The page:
HOW TO BE A WORKING MOM (FROM A RECOVERING WORKAHOLIC)
Reflections on my first year of motherhood, heavily influenced by Sheryl Sandberg's book Lean In and my empathetic manager (who is a father)
- •Stop apologizingFor leaving to get your kid from daycare, for unplanned absences due to your kid's health, for not being available to travel, for taking pump breaks. State your parameters and limitations as facts.
- •Say no when you can'tWork evenings or weekends, travel, make it to breakfast meetings or drinks. Don't overextend yourself.
- •Work efficentlyCancel waste of time meetings, make face time with leadership count, pick up the phone when e-mail strings get confusing. Make your office hours high value to avoid pushing work into family time.
- •Advocate for yourselfNo one else will. Ask for more responsibility, a promotion, more money. Don't excuse your bosses/company for overlooking you because you have additional family responsibilities. #EqualPayDay #Everyday #AllAboutTheBenjamins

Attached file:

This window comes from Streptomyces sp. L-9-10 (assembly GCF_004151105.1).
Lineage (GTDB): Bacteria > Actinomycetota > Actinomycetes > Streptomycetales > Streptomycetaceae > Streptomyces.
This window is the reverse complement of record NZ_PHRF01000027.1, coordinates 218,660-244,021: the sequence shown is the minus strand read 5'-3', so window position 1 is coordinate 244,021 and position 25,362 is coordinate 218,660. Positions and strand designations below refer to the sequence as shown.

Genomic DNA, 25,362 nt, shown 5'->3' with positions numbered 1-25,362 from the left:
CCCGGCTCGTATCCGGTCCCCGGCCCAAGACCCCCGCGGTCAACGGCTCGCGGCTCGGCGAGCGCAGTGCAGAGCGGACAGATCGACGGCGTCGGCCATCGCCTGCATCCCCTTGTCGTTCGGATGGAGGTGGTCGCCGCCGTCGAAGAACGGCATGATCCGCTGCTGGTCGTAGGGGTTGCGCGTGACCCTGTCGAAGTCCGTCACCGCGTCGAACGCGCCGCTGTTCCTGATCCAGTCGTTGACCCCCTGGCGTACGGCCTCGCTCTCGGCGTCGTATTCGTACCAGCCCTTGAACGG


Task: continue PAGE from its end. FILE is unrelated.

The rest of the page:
- •Evaluate non-work or family activitiesAnalyze how you are spending your time. Suddenly you'll have a lot less of it.
- •Delegate and contract out what you canHire a maid service to deep clean so you only need to tidy. Send more clothes to the dry cleaner. Let a farm share pick your groceries. Buy a coffee maker that functions on a timer.
- •Share baby pictures with your coworkersI know you were just asking to be nice but I'm still going to make you flip through dozens of photos on my phone.
- •Ignore all "I don't know how you do it" commentsWell intentioned or malicious, just ignore them. You define your new normal so don't worry about what anyone's perception of your balance may be (good or bad).
- •Bond with your daycare providerI trust my daycare more than my pediatrician. Ask them for advice. Share concerns. Build a relationship. It is easier to focus at work because I know my son is in excellent care.
- •Cut yourself slackNo one can do it all and that's fine.